North Africa Part 2 | Roman Architecture | Second edition
It is no surprise that a few years later the Antonine Baths (ad 145–162) were built, the most notable building of that period. Its main bathing block measures 212 × 106 meters, very nearly as big as the Baths of Caracalla in Rome. The complex was magnificently sited along
Figure 9.10 Zaghouan to Carthage aqueduct (Tunisia), Hadrianic or later.
the seashore, with the frigidarium nearest the sea. This side of the building was joined to the perimeter wall in the manner of the baths of Trajan in Rome. The layout of the nation, frigidarium, and flanking palaestrae is fairly conventional, but the five interlocking octagonal hot rooms which swell out from the main block in a gentle curve are reminiscent of the contemporary Forum Baths at Ostia. Once lavishly decorated with marble and mosaic, the Baths reflect the size and prosperity that Carthage had achieved by the second-century ad. Carthage was also amply endowed with buildings for entertainment. Remains of one of the largest amphitheaters in the Roman world, measuring 156 × 128 meters, have been found there. Its theatre, 104 meters in diameter, was the largest in North Africa after Oxyrhynkos in Egypt, and back to back with it an enormous odeum was built in the third century ad. With a cavea 96 meters in diameter, it was almost as large as the gigantic Odeum of Domitian in Rome. For a people known to have had a passion for chariot racing, a suitably large Circus was built in the early second-century ad. At least 496 meters long and with a capacity of 40–45,000, it is one of the largest known.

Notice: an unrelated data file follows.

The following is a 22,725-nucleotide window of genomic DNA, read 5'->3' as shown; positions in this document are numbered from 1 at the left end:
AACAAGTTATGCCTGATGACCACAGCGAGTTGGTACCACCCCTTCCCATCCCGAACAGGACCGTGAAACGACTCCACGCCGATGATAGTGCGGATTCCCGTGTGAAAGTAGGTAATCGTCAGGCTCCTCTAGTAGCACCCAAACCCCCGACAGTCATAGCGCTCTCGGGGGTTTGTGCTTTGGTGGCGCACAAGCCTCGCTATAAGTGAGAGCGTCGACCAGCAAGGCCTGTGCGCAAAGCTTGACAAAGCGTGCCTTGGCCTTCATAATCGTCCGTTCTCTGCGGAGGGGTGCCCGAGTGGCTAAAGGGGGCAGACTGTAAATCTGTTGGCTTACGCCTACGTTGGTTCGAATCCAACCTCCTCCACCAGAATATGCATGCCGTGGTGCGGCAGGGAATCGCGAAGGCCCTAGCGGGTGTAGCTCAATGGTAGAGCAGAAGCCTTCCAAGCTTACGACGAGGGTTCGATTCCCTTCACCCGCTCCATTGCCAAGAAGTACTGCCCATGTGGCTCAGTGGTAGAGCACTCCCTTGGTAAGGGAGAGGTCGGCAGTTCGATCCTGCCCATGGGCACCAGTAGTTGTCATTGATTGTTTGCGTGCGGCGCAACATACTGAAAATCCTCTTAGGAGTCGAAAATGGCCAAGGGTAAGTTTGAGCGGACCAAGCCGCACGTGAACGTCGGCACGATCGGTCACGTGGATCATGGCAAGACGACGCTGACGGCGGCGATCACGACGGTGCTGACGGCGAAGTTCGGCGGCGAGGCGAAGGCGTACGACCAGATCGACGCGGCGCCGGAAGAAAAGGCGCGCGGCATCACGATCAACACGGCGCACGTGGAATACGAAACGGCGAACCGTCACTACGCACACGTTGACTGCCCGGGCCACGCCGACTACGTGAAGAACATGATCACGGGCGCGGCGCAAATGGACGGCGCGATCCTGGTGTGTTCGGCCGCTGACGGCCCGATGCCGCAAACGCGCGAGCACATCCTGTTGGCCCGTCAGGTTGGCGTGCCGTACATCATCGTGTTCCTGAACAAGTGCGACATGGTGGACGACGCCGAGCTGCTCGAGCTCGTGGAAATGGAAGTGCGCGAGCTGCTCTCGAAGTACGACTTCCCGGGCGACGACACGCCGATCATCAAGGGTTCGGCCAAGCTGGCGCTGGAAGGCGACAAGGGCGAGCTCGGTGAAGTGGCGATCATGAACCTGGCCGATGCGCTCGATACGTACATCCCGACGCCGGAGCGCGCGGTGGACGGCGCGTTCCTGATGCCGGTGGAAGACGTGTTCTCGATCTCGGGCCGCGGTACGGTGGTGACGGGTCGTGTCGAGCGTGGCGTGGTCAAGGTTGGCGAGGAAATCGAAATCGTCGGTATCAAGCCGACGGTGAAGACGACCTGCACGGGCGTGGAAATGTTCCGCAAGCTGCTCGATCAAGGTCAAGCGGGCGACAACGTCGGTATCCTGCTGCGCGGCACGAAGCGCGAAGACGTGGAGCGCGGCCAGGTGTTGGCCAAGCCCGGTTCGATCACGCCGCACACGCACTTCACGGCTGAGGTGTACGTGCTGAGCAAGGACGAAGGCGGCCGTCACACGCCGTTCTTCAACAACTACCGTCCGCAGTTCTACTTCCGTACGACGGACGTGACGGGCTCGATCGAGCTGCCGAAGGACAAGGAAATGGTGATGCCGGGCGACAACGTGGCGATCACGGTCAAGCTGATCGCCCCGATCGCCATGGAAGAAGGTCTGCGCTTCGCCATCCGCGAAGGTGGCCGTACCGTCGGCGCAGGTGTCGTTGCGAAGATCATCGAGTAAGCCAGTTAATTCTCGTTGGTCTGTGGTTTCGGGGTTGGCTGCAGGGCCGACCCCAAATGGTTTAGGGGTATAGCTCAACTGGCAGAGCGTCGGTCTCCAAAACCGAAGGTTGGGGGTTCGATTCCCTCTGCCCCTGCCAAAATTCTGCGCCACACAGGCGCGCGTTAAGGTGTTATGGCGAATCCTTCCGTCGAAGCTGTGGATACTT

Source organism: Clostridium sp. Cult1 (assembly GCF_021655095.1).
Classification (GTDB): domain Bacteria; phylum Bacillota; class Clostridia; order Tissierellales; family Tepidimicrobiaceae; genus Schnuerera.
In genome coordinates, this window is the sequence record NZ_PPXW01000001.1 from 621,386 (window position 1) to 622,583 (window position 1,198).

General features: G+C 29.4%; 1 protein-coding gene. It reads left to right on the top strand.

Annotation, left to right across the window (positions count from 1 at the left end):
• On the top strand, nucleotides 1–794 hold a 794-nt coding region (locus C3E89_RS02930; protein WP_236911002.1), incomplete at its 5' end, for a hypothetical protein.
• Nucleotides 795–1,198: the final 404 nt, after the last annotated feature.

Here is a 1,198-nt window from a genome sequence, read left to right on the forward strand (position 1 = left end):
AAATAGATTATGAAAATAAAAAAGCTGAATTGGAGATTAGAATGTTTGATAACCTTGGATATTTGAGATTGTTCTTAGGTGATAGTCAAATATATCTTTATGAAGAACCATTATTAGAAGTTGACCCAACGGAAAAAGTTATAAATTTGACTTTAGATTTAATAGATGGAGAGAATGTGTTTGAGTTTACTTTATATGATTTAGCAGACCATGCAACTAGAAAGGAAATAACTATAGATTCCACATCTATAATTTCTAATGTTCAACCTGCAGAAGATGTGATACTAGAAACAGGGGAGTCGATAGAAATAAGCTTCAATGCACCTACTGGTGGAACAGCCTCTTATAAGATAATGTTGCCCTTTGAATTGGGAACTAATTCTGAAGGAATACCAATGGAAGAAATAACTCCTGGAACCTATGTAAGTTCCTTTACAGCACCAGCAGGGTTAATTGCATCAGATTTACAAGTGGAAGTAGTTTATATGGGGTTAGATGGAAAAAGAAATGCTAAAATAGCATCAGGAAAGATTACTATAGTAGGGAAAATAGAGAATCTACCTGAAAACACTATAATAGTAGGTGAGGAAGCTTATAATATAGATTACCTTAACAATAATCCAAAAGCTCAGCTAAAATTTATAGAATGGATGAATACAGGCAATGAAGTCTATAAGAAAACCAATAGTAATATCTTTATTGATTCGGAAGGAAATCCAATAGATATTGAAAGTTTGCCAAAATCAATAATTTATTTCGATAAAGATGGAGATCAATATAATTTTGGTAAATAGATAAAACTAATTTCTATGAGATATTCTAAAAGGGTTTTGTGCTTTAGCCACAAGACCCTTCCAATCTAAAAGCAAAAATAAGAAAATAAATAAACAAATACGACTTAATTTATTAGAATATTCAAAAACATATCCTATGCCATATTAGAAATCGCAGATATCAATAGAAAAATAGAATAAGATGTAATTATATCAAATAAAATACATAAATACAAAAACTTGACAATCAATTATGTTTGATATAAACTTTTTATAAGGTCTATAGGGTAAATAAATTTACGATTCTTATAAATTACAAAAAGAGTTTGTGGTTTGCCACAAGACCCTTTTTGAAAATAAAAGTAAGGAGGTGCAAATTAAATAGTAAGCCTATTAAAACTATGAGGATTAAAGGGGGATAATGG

Just over 50 kilometers south of Carthage was Thuburbu Maius, situated in the middle of a rich agricultural district. Many of its fine buildings date to the second-century ad, including the Forum, measuring 49 × 49 meters and dominated by a Capitolium on a high podium. The Temple of Peace faced its NE side and a circular Temple of Mercury its SW. South of this was the Market, two large bath buildings, and a palaestra donated to the city in ad 225 by Petronius Felix. South of these was a sanctuary, said to be of Baal, with a tetrastyle temple on a high podium dominating a horseshoe-shaped peristyle courtyard. Several peristyle houses decorated with mosaic pavements were also found. East of Thuburbo Maius is the Gulf of Hammamet, at the south end of which lies Hadrumetum (Sousse), which became very prosperous during the empire because of its access to Mediterranean trade and its agricultural hinterland. Several peristyle houses were found there, decorated with fine mosaics, including the famous Vergil mosaic. Between the Gulf of Hammamet and the Gulf of Gabes is a dry, but fertile coastal area nowadays called the Sahel, well suited to olive production.